who get so involved in the game that they abandon the margin of neutralizing distance that the illusio (belief in the game) demands; who treat intellectual struggles, the object of so many pathetic manifestos, as a simple question of right and wrong, life and death.

This is why the logic of the game has already assigned them rôles - eccentric or boor - which they will play despite themselves in the eyes of those who know how to stay within the bounds of the intellectual illusion and who cannot see them any other way."

Sorry about the mass quoting, but I'd be really interested in what you make of this and how it relates to you.


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imomus
imomus
imomus
Thu, Jan. 28th, 2010 11:58 am (UTC)
Re: Fetishism

“The first duty in life is to assume a pose; what the second duty is no one yet has found out.” Oscar Wilde

"If the world changed, i could not exist, and if i changed, the world could not exist." Yukio Mishima


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(Anonymous)
Thu, Jan. 28th, 2010 11:54 am (UTC)

You haven't really changed, have you? You're still the private school boy with the elite complex, railing against his housemaster.


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imomus
imomus
imomus
Thu, Jan. 28th, 2010 12:01 pm (UTC)

But the housemaster is dead (I linked to his obituary)! Who is the housemaster now? That's really what this entry is about. On the internet there is no housemaster. Or... wait... is it...



Could the man who stole my gadgets have been replaced by the man who gives me them?


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(Anonymous)
Thu, Jan. 28th, 2010 12:25 pm (UTC)

Whatever happened to Thomson?


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imomus
imomus
imomus
Thu, Jan. 28th, 2010 12:40 pm (UTC)

He's a lawyer in Edinburgh.


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(Anonymous)
Thu, Jan. 28th, 2010 12:39 pm (UTC)

Momus another thing you haven't talked about is your parents' divorce. Was it a bolt from the blue or had you guessed something was up? How did affect you? Do you think it has any bearing on your lack of desire for kids, and your inability to settle down to monogamy until a relatively late stage of the game? Do you think it had any bearing on the themes of your work?


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imomus
imomus
imomus
Thu, Jan. 28th, 2010 12:42 pm (UTC)

Well, it happened after I'd left home, so it wasn't as big a trauma as it might have been. On the one hand, I saw my parents as having the right to go through a "second adolescence" -- they both got back to dating, and both remarried. On the other hand, you can hear a lot of buried anger and frustration and sadness about the situation surface in my 1982 album with The Happy Family, The Man on Your Street.


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(Anonymous)
Thu, Jan. 28th, 2010 01:33 pm (UTC)
Jumper

I was watching a rather poor film called Jumper recently with a friend. The 'hero' has the ability to teleport instantaneously. Using this ability he robs banks and lives the high life. Early on, we sample his world-is-my-oyster lifestyle as he jumps to three or four different continents all in one day.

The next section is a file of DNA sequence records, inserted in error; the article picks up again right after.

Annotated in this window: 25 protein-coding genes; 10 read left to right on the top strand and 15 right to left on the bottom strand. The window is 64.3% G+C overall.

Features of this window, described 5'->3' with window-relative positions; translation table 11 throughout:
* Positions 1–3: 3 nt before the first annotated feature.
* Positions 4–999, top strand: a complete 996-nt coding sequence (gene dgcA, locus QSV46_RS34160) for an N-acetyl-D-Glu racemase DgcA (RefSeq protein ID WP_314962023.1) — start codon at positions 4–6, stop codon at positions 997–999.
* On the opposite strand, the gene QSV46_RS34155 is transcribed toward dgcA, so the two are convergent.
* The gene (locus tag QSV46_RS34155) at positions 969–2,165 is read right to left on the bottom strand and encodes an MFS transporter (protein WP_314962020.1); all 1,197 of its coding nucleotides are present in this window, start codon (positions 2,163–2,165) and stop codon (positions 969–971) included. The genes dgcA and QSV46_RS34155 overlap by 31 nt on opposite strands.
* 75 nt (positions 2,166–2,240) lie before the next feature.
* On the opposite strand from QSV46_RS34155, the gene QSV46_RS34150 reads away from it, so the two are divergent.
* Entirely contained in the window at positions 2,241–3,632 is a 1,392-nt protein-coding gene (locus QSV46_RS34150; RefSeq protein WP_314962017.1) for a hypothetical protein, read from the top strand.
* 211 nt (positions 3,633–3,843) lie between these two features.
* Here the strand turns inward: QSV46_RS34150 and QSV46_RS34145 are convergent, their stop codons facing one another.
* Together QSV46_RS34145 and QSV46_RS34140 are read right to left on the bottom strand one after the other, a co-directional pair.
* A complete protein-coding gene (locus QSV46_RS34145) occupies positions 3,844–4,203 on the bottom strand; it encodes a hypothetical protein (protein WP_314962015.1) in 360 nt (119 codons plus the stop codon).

My friend looked at me and said, "Americans really are crass, aren't they? So, he's had a shag in London, gone surfing in Fiji, and is having a picnic on top of the Sphinx."

I had to laugh.

However, most British people, while maintaining something like the above, understandable attitude, also voluntarily cave in to Americanisation at every given opportunity.

I never say "hi", either.


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(Anonymous)
Thu, Jan. 28th, 2010 02:38 pm (UTC)

I had to watch Celeb Big Brother for a few days as I had the idea Lady Sovereign would be allupinyrface dissing and freestyles left, right and centre, but if she was they didn't show any of it. Just lazy and boring. But along the way I got to know the Jordan bf's curious mind, the Ronnie Wood ex gf's wind noises, and laugh at them all getting hosed down in catfood and fishguts


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(Anonymous)
Thu, Jan. 28th, 2010 05:35 pm (UTC)

As with most Big Brother's, this years celebrity version has been no less than extremely interesting. Jordan's fella (Alex) does have a rather curious mind. He is a pleasant surprise.

Vinnie Jones, the unwavering Oak, seems to want to pin him down; to say, "you are a man, and a man is this, this and this." But he keeps slipping out of Jones's grasp, denying his easy categorisation. And yet, because Alex is physically the most masculine, the most impressive on the traditional battleground of masculinity (the body) - the most spartan - Jones can't simply ignore him or deny him. He keeps having to go back and to understand.

Brilliant to watch, to think about.


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(Anonymous)
Thu, Jan. 28th, 2010 06:49 pm (UTC)
A taste of Rumitism

Sell your cleverness and buy bewilderment.

Rumi.


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milky_eyes
milky_eyes
milky_eyes
Thu, Jan. 28th, 2010 07:15 pm (UTC)
Re: A taste of Rumitism

now that's a clever lil' comment... need to remember that one for just the right party...

btw JD SALINGER is dead. 91...
died peacefully it sounds like

http://www.cnn.com/2010/SHOWBIZ/books/01/28/salinger.obit/index.html?hpt=T1

Momus, you didnt read him as a child? I remember him making a big impact on me... when I discovered him.

now thats a man that sold his cleverness and bought bewilderment if I ever met one. fuck. fuck. fuck.